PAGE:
Showing posts with label John Farrow. Show all posts
Showing posts with label John Farrow. Show all posts

Wednesday, October 25, 2017

Sorority House (1939)

Sorority House (1939)

Alice Fisher (Anne Shirley) and her father Lew (J.M. Kerrigan) live simple lives. Mr. Fisher runs a humble grocery story and his bright daughter helps him with the ins and outs of the business. Attending Talbot University is a pipe dream for Alice until her father surprises her with a selfless gift. He sacrifices what little money he has for two years tuition so Alice can fulfill her dream. Once at college, Alice immediately gets caught up the social politics of sorority culture. Being part of a good sorority, like the Gamma House, ensures a proper standing in campus culture.

Anne Shirley and J.M. Kerrigan in Sorority House (1939)
Anne Shirley and J.M. Kerrigan
"I'll miss your brains." - Mr. Fisher to his daughter Alice

Alice rooms with two very different coeds. First there is Dotty (Barbara Read), a wise-cracking dame who befriends Alice and rejects sorority culture because she's been rejected herself. She refers to fellow rejects as dreeps (a dreary college girls who weep). Then there is Merle (Adele Pearce, later known as Pamela Blake) who has drunk the sorority Kool-Aid and wants nothing more than to be a member of the Gamma House. Alice and Merle soon discover the downside of sorority rushes. Merle becomes the target of powerful Gamma sorority ice queen Neva (Doris Jordan, later known as Doris Davenport). Alice gets a boost from medical student Bill Loomis (James Ellison), a big man on campus who has a lot of sway with the Gamma girls. However, Alice starts to lose sight of her values and the simple lifestyle her father taught her, as she gets caught up in the tangle of campus life.

Anne Shirley, Barbara Read and Pamela Blake in Sorority House (1939)
Anne Shirley, Barbara Read and Pamela Blake

"That doesn't sound very democratic to me." - Alice
"Whoever told you college was democratic? - Dotty

Directed by John Farrow, Sorority House (1939) is a collegiate drama released by RKO. Based on a story by Mary Coyle Chase, the script is injected with a poignant social message by screenwriter Dalton Trumbo. As I do with many of Dalton Trumbo's works, I had quite a strong reaction to the story line and characters. At one point I felt the urge to slap Alice across the face and burn the Gamma House down to the ground. The story hooks you from that initially emotionally heartwarming scene so when the kick in the butt comes at the story's climax you feel it. Sorority House isn't just your run-of-the-mill collegiate fluff. It's a story with an important social message. It warns against the dangers of groups like sororities that do a lot of damage when they exclude or try to control others behaviors. The moral of the story: "live and let live."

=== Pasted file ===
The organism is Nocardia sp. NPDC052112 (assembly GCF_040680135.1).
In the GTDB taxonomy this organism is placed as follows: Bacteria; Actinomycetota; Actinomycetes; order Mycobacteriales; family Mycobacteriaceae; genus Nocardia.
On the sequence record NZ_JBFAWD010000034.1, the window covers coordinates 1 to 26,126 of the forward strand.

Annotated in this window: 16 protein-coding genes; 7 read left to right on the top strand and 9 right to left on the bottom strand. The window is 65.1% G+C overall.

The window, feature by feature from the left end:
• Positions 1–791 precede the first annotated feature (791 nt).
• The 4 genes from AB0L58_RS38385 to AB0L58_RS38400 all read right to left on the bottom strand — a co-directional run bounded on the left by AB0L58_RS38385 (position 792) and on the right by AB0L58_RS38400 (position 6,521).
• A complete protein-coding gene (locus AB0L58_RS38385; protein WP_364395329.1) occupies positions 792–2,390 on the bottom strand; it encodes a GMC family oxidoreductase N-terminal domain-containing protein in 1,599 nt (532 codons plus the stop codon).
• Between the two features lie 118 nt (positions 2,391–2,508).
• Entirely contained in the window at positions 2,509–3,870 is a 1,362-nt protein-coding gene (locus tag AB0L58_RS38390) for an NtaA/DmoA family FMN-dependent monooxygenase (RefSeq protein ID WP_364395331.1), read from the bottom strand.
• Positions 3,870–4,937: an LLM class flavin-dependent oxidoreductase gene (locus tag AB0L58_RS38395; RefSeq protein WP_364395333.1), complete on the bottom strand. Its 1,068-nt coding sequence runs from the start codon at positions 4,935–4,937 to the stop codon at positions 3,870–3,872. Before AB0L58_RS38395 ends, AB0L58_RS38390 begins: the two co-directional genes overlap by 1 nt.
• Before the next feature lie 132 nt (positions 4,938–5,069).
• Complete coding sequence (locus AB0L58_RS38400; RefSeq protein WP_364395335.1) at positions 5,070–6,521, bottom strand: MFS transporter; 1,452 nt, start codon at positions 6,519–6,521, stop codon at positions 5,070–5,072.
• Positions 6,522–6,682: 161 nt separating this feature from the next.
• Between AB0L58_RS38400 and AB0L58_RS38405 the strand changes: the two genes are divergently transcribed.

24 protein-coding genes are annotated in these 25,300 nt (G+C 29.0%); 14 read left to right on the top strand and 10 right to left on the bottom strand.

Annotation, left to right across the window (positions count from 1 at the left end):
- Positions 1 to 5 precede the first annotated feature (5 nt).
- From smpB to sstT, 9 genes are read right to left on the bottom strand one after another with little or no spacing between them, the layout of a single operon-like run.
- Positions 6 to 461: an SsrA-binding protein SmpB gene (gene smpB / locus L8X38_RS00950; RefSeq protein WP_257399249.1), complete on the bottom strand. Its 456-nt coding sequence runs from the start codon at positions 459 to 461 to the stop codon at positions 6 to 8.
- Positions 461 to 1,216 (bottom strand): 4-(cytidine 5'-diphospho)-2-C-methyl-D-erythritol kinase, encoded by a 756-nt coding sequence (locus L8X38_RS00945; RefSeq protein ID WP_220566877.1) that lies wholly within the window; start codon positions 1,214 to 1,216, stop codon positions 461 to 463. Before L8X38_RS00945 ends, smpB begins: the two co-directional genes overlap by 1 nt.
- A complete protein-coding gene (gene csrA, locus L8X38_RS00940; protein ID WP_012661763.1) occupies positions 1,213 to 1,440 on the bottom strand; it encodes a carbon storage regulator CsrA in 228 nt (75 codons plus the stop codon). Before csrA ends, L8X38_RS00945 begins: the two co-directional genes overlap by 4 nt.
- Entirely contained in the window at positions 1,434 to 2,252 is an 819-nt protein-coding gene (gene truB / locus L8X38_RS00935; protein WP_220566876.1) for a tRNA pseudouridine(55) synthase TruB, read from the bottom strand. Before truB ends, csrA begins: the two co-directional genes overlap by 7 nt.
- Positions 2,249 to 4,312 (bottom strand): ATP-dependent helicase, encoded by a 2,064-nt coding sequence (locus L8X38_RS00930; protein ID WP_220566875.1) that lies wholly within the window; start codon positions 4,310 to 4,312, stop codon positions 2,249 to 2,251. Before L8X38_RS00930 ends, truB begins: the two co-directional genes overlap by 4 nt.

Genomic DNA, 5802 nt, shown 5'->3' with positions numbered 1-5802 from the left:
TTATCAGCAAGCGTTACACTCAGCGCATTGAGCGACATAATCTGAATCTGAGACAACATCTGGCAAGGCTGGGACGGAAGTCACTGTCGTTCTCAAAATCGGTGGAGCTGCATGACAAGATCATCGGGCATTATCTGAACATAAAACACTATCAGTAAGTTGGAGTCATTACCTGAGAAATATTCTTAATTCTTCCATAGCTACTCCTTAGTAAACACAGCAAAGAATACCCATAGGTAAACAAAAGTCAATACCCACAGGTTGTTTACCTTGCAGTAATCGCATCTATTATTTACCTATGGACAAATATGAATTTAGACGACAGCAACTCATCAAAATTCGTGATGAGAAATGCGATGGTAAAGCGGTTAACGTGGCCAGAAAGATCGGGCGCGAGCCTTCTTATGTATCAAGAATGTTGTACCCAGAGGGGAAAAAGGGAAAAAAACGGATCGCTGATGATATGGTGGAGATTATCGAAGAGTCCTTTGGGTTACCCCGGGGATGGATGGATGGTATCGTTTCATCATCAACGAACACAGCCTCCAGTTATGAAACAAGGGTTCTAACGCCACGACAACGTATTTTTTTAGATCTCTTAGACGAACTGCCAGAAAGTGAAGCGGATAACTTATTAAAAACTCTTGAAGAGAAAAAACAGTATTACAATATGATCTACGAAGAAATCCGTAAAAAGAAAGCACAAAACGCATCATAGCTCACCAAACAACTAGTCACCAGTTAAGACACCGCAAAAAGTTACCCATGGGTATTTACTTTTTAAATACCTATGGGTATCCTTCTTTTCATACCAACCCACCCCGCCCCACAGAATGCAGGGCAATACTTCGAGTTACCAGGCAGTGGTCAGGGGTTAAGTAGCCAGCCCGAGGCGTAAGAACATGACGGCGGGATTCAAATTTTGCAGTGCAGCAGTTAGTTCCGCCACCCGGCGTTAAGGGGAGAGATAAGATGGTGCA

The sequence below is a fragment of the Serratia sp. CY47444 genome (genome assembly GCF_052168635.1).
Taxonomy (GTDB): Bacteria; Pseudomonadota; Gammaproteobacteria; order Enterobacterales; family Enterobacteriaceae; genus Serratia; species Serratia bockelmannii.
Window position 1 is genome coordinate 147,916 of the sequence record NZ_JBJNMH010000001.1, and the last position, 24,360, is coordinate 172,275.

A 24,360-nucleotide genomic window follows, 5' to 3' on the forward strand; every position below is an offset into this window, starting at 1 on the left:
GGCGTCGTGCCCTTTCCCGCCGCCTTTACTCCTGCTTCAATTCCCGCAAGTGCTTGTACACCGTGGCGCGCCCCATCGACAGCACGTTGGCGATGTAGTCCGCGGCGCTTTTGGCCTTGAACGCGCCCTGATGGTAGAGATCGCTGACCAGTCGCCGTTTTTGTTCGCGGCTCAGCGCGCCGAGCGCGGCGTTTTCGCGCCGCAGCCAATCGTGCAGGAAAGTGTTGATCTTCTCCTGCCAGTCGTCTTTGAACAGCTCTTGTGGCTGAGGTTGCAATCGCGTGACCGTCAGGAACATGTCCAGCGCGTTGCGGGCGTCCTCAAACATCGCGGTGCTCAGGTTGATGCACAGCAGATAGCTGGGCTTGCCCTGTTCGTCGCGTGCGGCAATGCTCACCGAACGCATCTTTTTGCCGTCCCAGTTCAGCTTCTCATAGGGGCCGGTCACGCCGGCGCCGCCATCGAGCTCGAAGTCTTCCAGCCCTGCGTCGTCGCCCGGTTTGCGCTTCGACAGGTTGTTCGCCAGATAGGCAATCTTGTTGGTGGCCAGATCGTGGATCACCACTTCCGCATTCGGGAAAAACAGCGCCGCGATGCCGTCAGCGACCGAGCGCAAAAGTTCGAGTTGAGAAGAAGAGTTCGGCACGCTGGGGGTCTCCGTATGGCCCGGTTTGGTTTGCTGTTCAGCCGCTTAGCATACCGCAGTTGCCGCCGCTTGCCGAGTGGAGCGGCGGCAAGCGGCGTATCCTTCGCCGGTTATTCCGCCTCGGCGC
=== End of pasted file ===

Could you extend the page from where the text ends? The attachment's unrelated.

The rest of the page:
"The essence of success is a good start." - Mrs. Scott (Elizabeth Risdon)

I particularly enjoyed the performances by J.M. Kerrigan and Anne Shirley. Poor James Ellison has a rather weak role as Alice's boyfriend. He's really there for the plot and doesn't add much more to the movie which is unfortunate. Actresses Veronica Lake and Marge Champion have bit roles as coeds. I wasn't able to spot them but maybe someone with a sharp eye can. Chill Wills has a brief role at the start of the film.

Anne Shirley and James Ellison

1930s era Sorority House
The Gamma girls

I have absolutely no interest in modern collegiate life so I live vicariously through these old movies. Sorority House has it's silly and somewhat backwards moments (like Mr. Fisher telling Dotty she might not become an Abe Lincoln but she could be the mother of a future president). However, I loved it's overall message. If you're looking for a good double bill, I recommend Sorority House (1939) with RKO's Finishing School (1934), both available from the Warner Archive Collection.

Sorority House (1939) is available on DVD-MOD from Warner Archive. You can purchase the DVD from the WB Shop. Use my buy links to shop and you will help support this site. Thanks!